Photo Information

MARINE CORPS BASE CAMP LEJEUNE, N.C. -- Lance Cpl. John T. Shepard, a boat mechanic formerly with Small Craft Company, Headquarters Battalion, 2nd Marine Division, is presented his Purple Heart Medal here Nov. 10. The 31-year-old Athens, Ga. native was wounded in August in Ramadi, Iraq, when numerous insurgents ambushed members of his unit as they were patrolling the city streets.

Photo by Sgt. Stephen D'Alessio

Three-time Iraqi war veteran, Athens, Ga., native, awarded Purple Heart Medal

16 Nov 2005 | Cpl. Mike Escobar 2nd Marine Division

An Athens, Ga., native was presented the Purple Heart Medal here Nov. 10 for wounds received in combat in Iraq.

Lance Cpl. John T. Shepard, a 31-year-old boat mechanic formerly with Small Craft Company, Headquarters Battalion, 2nd Marine Division, and several members of his unit had been conducting a foot patrol through Ramadi’s streets in August when they were ambushed by several insurgents.

The capital city of western Iraq’s Al Anbar province is located approximately 100 kilometers west of Baghdad, and has been a focal point of resistance against U.S. forces.

“One guy threw a grenade in our direction, and (the blast) threw me back,” explained Shepard, a former University of Georgia student, as he recalled the attack on his unit.  “I took shrapnel in the face, lip and leg, and I suffered a concussion.  My squad leader was also shot in the face that same day.”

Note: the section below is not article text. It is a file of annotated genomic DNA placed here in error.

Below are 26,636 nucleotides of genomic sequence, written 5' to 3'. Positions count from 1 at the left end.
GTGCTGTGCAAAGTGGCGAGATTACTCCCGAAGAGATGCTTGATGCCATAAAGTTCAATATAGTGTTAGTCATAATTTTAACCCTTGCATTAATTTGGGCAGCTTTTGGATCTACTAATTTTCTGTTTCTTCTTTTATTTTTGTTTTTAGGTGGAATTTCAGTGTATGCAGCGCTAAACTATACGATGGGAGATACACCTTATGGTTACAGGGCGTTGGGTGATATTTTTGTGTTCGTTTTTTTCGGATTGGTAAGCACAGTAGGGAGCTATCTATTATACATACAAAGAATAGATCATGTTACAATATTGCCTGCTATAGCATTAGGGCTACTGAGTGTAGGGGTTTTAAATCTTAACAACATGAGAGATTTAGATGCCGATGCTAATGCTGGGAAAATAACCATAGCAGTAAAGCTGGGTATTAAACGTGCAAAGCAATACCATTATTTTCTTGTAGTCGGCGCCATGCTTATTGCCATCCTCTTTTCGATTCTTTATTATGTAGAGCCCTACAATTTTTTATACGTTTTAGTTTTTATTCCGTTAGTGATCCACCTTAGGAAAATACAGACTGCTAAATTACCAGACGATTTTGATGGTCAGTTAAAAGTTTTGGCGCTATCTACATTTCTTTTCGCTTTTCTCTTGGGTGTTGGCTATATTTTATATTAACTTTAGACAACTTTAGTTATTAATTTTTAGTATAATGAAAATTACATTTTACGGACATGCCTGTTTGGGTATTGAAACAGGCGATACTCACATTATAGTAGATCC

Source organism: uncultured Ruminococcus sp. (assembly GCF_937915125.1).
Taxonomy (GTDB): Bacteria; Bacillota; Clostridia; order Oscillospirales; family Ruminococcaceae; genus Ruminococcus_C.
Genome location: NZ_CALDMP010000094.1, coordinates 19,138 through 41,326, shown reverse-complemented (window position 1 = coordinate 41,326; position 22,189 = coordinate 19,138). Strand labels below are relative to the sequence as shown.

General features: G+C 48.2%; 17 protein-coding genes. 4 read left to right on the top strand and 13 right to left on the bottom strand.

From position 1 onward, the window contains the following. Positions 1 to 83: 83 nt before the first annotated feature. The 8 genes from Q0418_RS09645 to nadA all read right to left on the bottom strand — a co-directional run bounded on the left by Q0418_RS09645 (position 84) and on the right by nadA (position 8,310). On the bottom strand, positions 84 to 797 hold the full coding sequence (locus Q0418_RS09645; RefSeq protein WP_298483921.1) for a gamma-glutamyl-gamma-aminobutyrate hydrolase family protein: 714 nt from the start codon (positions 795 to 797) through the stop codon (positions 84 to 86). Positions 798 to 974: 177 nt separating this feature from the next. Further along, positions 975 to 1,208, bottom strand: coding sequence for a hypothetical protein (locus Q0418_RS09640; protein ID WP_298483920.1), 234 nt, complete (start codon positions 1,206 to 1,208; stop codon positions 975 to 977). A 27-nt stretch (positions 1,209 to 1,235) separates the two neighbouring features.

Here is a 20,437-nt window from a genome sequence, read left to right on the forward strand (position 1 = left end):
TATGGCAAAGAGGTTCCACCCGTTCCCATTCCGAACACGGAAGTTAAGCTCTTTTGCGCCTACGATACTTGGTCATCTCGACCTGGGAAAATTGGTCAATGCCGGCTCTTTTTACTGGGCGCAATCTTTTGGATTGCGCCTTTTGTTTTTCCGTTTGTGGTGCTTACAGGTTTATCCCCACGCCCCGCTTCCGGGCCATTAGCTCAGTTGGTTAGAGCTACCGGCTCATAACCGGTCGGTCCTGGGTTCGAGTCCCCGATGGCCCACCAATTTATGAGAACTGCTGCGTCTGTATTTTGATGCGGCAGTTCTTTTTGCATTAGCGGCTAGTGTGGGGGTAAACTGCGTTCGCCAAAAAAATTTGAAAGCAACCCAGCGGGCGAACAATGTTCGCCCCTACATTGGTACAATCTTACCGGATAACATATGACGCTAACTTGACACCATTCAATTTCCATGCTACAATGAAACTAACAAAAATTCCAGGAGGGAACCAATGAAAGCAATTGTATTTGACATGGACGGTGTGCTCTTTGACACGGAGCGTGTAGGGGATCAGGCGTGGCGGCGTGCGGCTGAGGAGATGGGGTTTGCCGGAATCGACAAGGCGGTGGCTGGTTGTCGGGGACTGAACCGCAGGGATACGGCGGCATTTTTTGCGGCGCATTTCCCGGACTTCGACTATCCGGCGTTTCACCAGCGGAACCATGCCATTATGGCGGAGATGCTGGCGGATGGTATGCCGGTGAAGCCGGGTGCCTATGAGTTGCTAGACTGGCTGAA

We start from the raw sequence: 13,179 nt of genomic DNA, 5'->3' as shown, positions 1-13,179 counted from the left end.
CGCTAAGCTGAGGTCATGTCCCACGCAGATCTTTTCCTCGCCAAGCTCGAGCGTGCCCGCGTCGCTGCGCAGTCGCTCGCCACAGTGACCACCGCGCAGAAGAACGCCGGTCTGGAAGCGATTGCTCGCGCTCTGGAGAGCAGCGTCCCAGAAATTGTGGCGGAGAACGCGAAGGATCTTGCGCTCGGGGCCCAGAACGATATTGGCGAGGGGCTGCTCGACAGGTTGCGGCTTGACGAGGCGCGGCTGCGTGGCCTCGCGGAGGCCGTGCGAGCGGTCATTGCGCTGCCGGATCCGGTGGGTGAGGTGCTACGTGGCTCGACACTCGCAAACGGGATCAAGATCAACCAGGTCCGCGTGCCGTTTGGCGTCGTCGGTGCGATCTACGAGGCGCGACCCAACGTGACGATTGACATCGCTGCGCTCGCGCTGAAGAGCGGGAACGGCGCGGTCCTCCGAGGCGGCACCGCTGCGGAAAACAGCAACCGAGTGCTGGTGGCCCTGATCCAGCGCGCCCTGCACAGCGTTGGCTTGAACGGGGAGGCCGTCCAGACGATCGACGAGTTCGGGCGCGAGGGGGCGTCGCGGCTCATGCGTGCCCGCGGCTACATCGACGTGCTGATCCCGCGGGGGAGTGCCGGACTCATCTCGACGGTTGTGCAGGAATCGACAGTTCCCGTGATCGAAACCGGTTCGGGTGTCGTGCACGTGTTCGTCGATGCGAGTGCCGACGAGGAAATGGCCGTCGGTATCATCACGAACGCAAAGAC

Shepard further explained that he and his teammates killed at least one of the insurgents responsible for this attack. 

Currently, Shepard, a Marine who has deployed to Iraq three times during his four-year-long enlistment, is recovering from periodic back pains and headaches that he claims are “no big deal.”

His service to the Corps draws to a close as he spends time with his wife, Brandy, and 16-month-old son, Gabriel.  Shepard said he often reflects on his experience this summer, and how his brush with death rekindled his faith in the Global War on Terrorism overseas. 

“I feel lucky that I’m not in pieces right now, and that I still get to be with my wife and son.  I’ve learned that life is precious,” he added.  “I still strongly agree with everything that we’re doing over there, and I think the service members are doing a great job.  Many Iraqis now have good health care and clean running water systems, but those are things people here (in the U.S.) never hear much about.”